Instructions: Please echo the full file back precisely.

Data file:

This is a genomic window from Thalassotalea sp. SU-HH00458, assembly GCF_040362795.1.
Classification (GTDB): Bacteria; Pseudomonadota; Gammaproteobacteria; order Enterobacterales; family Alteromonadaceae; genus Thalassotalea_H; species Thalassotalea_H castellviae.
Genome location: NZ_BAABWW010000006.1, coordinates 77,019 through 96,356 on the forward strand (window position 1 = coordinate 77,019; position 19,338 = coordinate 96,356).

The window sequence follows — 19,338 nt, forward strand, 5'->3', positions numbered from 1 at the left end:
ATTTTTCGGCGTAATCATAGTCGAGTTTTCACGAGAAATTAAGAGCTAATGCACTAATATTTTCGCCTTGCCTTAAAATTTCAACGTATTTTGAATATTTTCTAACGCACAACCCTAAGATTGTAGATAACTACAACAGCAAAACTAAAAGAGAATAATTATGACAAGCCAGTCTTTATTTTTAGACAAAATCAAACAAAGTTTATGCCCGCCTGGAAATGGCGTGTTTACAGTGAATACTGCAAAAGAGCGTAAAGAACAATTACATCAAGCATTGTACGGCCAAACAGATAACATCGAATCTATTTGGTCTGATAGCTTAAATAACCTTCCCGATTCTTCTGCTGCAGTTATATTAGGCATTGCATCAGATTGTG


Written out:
This is a genomic window from Thalassotalea sp. SU-HH00458, assembly GCF_040362795.1.
Classification (GTDB): Bacteria; Pseudomonadota; Gammaproteobacteria; order Enterobacterales; family Alteromonadaceae; genus Thalassotalea_H; species Thalassotalea_H castellviae.
Genome location: NZ_BAABWW010000006.1, coordinates 77,019 through 96,356 on the forward strand (window position 1 = coordinate 77,019; position 19,338 = coordinate 96,356).

The window sequence follows — 19,338 nt, forward strand, 5'->3', positions numbered from 1 at the left end:
ATTTTTCGGCGTAATCATAGTCGAGTTTTCACGAGAAATTAAGAGCTAATGCACTAATATTTTCGCCTTGCCTTAAAATTTCAACGTATTTTGAATATTTTCTAACGCACAACCCTAAGATTGTAGATAACTACAACAGCAAAACTAAAAGAGAATAATTATGACAAGCCAGTCTTTATTTTTAGACAAAATCAAACAAAGTTTATGCCCGCCTGGAAATGGCGTGTTTACAGTGAATACTGCAAAAGAGCGTAAAGAACAATTACATCAAGCATTGTACGGCCAAACAGATAACATCGAATCTATTTGGTCTGATAGCTTAAATAACCTTCCCGATTCTTCTGCTGCAGTTATATTAGGCATTGCATCAGATTGTG